Say Hello To Aloe For Your Bones
I love doing yard work. It not only gives me an excuse to take a break and enjoy the beautiful Florida sunshine; I also find it relaxing and rewarding.
A couple of years ago I’ve planted a lemon tree on my front lawn, along with a fragrant Confederate jasmin. In my backyard, there’s a thorny raspberry bush and a miniature mango tree that I planted a few years ago.
My patio is decorated with two beautiful pineapple plants and – my absolute favorite – a large thriving aloe. You probably know that aloe is a lot more than just a decorative plant. Besides offering effective sunburn-relief, it has tons of nutrients that can help you build your bones.
A Plethora of Foundation Supplements
Aloe vera is alkalizing and its gel is rich in vitamins and minerals. Here’s a snapshot of the Foundation Supplements it contains. Get ready, because there’s a whole lot of them!
Vitamins: B1, B2, B3, B5, B6, B12, choline, and Vitamin C.
Minerals: Calcium, zinc, magnesium, copper, and manganese.
Besides the amazing array of micronutrients, a study conducted on humans published in the Phytomedicine journal has shown that aloe gels:
“…Improve the absorption of both vitamins C and E. The absorption is slower and the vitamins last longer in the plasma with the Aloes.”1
Both these multitasking vitamins are valuable bone-building partners. You can read more about them in my recent blog posts titled ‘New Study: Is Vitamin E Linked to Osteoporosis?’ and ‘How Much Vitamin C Should You Take for Your Bones?’.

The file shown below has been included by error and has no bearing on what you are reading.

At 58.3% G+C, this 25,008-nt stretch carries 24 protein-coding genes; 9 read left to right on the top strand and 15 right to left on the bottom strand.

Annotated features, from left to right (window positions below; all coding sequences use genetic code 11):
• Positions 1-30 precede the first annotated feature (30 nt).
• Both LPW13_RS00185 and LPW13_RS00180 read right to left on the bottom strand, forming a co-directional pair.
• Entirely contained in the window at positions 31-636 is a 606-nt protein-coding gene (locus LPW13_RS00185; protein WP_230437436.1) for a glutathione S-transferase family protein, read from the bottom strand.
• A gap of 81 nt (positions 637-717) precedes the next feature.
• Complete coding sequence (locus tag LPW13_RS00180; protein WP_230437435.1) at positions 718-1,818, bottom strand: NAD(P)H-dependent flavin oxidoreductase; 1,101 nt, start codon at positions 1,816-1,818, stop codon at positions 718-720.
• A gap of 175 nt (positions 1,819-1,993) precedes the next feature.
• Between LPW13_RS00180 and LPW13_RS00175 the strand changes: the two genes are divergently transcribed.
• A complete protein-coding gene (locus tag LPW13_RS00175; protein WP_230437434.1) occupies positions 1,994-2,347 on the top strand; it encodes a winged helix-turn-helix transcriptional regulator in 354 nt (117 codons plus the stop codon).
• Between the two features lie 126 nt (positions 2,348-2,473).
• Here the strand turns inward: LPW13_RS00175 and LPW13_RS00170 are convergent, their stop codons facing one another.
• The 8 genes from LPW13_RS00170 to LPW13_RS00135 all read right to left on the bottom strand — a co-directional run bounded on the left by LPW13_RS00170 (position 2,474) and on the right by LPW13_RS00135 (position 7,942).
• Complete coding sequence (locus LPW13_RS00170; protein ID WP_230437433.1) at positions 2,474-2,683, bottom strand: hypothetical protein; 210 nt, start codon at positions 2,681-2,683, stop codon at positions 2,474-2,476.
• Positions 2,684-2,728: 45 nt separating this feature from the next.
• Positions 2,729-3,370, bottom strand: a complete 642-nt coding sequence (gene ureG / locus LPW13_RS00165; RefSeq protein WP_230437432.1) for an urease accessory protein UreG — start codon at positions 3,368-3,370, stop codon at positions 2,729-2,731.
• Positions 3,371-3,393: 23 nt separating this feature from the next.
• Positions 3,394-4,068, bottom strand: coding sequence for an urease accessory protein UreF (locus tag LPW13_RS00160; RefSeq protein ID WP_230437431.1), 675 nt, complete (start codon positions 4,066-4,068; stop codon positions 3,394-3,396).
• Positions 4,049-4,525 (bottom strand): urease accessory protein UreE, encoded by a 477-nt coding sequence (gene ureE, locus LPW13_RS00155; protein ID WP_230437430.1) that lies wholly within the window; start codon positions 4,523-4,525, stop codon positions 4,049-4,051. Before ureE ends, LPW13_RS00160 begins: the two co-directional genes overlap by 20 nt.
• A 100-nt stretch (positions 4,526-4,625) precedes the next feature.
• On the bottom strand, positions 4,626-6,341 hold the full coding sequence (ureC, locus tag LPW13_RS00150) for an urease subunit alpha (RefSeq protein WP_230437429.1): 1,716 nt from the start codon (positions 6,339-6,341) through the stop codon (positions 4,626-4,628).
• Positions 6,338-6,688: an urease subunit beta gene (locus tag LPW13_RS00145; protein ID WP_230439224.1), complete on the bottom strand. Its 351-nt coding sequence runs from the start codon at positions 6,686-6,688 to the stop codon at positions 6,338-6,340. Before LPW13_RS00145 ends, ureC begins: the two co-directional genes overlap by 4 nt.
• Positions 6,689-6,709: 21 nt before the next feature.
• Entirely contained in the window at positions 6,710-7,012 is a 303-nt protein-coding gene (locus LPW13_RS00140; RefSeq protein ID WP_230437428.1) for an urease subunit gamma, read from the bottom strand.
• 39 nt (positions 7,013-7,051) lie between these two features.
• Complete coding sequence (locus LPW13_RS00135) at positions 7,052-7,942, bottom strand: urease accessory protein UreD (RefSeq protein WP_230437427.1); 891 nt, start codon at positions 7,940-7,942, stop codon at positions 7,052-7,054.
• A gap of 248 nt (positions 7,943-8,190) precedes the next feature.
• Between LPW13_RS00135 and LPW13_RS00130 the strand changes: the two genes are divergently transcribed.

More Nutrients, More Health Benefits
Aloe vera gel also contains Vitamins A and E, plus the minerals selenium, potassium, and chromium. Also, a wide variety of anti-inflammatory compounds that boost collagen growth and the immune system plus block the production of certain irritants are present in the gel. Aloe gel is rich in digestive enzymes and lignins, the latter allowing the gel to penetrate deep into the skin layers, helping to heal wounds and burns, and soothing skin conditions such as eczema and psoriasis.
And I bet you your doctor never told you this: Aloe gel naturally contains salicylic acid – albeit in rather small amounts – so it’s Nature’s own aspirin. While studies have shown that synthetically manufactured aspirin increases urinary excretion of Vitamin C by as much as 50% – thus reducing Vitamin C plasma levels – as I mentioned earlier, Aloe gel actually enhances its bioavailability.2
Grow It or Get it
Since I grow my own Aloe plant, I cut a leaf and remove the gel (I get rid of all the stringy stuff) to use in in smoothies. I have to admit that it’s quite a job, so I always make sure I have a bottle of pure organic Aloe Vera Gel.
Bottled Aloe juice is also available, but the problem with that is the often-used additives to make it last longer.
So I stick to Aloe that is pure and untainted, such as Nature City’s TrueAloe. If you prefer to get it in liquid form, I recommend you avoid additives and that you choose the organic kind.
Till next time,
1 Vinson J.A. et al. “Effect of Aloe vera preparations on the human bioavailability of vitamins C and E.” Phytomedicine. 2005 Nov;12(10):760-5.
2 Basu T.K. “Vitamin C-aspirin interactions.” International Journal for Vitamin and Nutrition Research Supplement. 1982;23:83-90.